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Reporters Without Borders

What's Behind The Lower U.S. Press Freedom Ranking?

The U.S. has slipped three spots to 49th in Reporters Without Borders' annual World Press Freedom Index.

By Kate Grumke | February 13, 2015

Reporters Without Borders released its annual World Press Freedom Index Thursday and revealed the U.S. has received its lowest score since 2006.

The U.S. is ranked 49th in the world — dropping from 46th — right behind Malta, Niger, Burkina Faso and El Salvador.

In comparison, our northern neighbor Canada was ranked 8th this year. Mexico, on the other hand, is 148th.

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So, why did the U.S. slip so low this year? Reporters Without Borders lists a few cases that had a major impact on the U.S.'s score.

One important issue in the past year was the government’s ongoing attempt to get New York Times reporter James Risen to reveal his confidential sources for his reporting on the C.I.A. (Video via Democracy Now!)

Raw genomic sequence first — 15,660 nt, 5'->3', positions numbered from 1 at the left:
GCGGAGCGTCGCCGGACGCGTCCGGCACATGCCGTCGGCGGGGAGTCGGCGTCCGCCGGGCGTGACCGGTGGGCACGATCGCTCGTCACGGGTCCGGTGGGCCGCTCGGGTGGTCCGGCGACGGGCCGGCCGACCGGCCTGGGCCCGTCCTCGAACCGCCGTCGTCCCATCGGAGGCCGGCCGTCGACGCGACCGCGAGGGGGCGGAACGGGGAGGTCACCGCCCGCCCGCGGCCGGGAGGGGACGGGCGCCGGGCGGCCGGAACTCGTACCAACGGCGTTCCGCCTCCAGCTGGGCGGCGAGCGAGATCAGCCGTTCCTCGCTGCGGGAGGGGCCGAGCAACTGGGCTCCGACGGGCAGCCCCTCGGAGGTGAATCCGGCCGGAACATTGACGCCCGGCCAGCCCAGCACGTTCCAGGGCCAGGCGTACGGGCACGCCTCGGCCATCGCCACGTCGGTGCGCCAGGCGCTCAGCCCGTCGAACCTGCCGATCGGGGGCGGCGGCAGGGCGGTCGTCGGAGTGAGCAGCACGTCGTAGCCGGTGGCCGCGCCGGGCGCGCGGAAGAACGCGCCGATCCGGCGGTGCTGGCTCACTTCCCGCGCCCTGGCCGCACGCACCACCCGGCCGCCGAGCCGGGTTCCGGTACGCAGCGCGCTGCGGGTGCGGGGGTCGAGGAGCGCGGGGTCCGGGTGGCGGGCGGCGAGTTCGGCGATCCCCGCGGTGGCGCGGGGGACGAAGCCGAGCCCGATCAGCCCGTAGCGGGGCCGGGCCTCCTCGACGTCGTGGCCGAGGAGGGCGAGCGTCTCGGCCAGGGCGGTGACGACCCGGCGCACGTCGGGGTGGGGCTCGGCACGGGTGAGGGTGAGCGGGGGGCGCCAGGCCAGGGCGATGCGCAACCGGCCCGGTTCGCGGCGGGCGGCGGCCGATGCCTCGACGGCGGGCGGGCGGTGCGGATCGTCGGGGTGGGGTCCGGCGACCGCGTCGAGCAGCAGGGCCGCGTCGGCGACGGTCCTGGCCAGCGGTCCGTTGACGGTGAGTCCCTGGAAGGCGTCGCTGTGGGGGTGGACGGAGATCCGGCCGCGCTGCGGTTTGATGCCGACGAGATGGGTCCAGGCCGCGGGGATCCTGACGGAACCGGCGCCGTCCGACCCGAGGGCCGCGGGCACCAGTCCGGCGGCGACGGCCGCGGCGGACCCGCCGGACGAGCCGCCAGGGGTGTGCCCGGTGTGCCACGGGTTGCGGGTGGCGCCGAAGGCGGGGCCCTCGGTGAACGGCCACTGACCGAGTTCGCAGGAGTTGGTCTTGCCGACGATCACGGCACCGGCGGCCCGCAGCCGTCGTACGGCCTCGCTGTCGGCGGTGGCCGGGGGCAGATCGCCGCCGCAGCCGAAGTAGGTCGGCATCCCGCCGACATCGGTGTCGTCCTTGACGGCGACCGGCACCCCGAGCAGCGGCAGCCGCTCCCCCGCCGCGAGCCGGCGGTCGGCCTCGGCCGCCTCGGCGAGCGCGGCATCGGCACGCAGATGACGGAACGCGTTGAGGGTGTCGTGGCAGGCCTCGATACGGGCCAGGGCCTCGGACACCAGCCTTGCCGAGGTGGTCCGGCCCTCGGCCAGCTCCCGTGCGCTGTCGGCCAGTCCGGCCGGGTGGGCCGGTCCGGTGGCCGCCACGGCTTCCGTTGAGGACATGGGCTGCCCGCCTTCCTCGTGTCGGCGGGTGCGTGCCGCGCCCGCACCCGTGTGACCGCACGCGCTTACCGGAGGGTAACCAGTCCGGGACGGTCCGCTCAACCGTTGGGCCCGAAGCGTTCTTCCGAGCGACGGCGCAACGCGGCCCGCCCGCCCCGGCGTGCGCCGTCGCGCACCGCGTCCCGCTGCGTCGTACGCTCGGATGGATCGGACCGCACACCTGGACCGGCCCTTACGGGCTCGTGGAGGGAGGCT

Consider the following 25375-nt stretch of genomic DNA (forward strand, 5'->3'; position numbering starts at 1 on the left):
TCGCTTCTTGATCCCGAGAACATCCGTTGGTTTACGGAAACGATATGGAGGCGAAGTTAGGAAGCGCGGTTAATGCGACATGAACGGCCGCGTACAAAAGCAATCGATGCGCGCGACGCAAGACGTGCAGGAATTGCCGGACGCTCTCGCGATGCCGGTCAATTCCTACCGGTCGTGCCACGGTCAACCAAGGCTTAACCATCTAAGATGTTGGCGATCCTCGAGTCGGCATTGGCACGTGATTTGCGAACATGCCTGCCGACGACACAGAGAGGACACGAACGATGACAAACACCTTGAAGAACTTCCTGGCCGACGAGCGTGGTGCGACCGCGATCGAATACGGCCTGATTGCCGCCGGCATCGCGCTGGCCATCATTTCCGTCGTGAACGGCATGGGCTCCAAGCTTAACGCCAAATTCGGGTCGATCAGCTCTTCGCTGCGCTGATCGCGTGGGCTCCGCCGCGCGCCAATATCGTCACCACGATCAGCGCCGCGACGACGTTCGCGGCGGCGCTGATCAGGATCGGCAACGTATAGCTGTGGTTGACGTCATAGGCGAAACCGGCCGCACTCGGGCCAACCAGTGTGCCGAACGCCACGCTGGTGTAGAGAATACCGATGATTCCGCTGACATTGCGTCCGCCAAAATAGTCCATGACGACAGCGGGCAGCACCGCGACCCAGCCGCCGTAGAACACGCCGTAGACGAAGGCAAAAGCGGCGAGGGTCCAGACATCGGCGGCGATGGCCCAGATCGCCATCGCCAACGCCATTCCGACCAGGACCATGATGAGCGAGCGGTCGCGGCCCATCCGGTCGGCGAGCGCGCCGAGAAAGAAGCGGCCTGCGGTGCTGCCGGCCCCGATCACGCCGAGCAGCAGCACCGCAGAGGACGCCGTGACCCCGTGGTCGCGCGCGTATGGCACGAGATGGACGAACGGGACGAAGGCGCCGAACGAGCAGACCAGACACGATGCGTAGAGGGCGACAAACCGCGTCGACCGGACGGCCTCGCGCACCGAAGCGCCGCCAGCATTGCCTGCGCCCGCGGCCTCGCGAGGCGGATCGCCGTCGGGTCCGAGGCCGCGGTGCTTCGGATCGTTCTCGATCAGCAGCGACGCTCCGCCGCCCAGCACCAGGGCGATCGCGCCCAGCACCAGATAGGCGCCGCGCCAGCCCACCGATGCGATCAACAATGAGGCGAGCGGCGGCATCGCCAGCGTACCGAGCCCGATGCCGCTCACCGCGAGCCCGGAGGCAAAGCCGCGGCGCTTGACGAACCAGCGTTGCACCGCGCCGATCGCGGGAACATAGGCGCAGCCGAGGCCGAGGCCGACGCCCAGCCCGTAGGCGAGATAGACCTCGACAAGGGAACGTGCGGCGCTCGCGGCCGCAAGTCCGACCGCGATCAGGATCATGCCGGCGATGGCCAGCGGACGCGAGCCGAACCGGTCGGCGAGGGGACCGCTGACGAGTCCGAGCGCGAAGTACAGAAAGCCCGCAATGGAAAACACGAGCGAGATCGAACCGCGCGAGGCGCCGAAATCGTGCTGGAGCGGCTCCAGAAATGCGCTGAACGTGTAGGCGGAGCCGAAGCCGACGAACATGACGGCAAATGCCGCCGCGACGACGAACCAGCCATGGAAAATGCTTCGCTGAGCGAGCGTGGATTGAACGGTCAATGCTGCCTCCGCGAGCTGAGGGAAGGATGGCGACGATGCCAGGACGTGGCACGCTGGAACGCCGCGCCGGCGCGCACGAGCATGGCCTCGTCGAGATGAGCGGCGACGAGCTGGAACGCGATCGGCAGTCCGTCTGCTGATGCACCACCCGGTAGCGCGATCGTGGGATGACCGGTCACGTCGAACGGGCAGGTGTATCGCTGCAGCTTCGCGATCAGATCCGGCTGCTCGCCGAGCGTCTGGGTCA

"Journalists have no choice but to fight back, because if they don't they will become irrelevant," Risen told students at Colby College.

As the report points out, the U.S. doesn't have a federal shield law to protects journalists from revealing confidential sources.

Another factor that hurt the U.S.'s score this year was the treatment of reporters who were covering protests in Ferguson, Missouri this summer. This is a video Washington Post reporter Wesley Lowery captured before being arrested in August of 2014.

At least 15 journalists were arrested while covering the demonstrations. Other journalists report being harassed, hit with tear gas and shot with rubber bullets by the police.

The report also brought up US officials’ harassment of Wikileaks and its founder, Julian Assange. (Video via ABC)

The NSA's surveillance and criminalization of the website was revealed in documents leaked by former NSA contractor Edward Snowden.

And the report calls out the Obama administration for charging eight whistleblowers under the 1917 Espionage Act. Before Obama, only three people were ever charged under that act.

The rankings are based on a number of factors including media independence, transparency, and abuses. Overall violations of freedom of information rose 8 percent last year.

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